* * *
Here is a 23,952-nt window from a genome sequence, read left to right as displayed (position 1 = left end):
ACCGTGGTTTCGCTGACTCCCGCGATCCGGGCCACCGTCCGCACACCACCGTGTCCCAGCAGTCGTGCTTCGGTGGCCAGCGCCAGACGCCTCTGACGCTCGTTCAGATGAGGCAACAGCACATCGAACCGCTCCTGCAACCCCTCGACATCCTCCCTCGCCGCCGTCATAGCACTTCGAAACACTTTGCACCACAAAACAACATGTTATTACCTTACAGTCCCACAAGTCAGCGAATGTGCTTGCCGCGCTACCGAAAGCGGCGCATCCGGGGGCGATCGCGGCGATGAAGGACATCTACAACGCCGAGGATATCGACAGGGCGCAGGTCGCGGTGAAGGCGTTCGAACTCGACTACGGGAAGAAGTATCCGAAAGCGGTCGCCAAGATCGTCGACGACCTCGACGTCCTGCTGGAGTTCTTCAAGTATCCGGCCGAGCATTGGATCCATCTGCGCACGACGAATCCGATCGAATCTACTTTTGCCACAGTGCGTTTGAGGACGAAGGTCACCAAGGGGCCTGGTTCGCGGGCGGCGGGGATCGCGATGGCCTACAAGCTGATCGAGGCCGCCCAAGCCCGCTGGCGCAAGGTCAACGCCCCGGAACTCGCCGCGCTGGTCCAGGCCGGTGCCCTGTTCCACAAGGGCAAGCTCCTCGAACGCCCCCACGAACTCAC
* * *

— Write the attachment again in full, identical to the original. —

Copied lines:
Here is a 23,952-nt window from a genome sequence, read left to right as displayed (position 1 = left end):
ACCGTGGTTTCGCTGACTCCCGCGATCCGGGCCACCGTCCGCACACCACCGTGTCCCAGCAGTCGTGCTTCGGTGGCCAGCGCCAGACGCCTCTGACGCTCGTTCAGATGAGGCAACAGCACATCGAACCGCTCCTGCAACCCCTCGACATCCTCCCTCGCCGCCGTCATAGCACTTCGAAACACTTTGCACCACAAAACAACATGTTATTACCTTACAGTCCCACAAGTCAGCGAATGTGCTTGCCGCGCTACCGAAAGCGGCGCATCCGGGGGCGATCGCGGCGATGAAGGACATCTACAACGCCGAGGATATCGACAGGGCGCAGGTCGCGGTGAAGGCGTTCGAACTCGACTACGGGAAGAAGTATCCGAAAGCGGTCGCCAAGATCGTCGACGACCTCGACGTCCTGCTGGAGTTCTTCAAGTATCCGGCCGAGCATTGGATCCATCTGCGCACGACGAATCCGATCGAATCTACTTTTGCCACAGTGCGTTTGAGGACGAAGGTCACCAAGGGGCCTGGTTCGCGGGCGGCGGGGATCGCGATGGCCTACAAGCTGATCGAGGCCGCCCAAGCCCGCTGGCGCAAGGTCAACGCCCCGGAACTCGCCGCGCTGGTCCAGGCCGGTGCCCTGTTCCACAAGGGCAAGCTCCTCGAACGCCCCCACGAACTCAC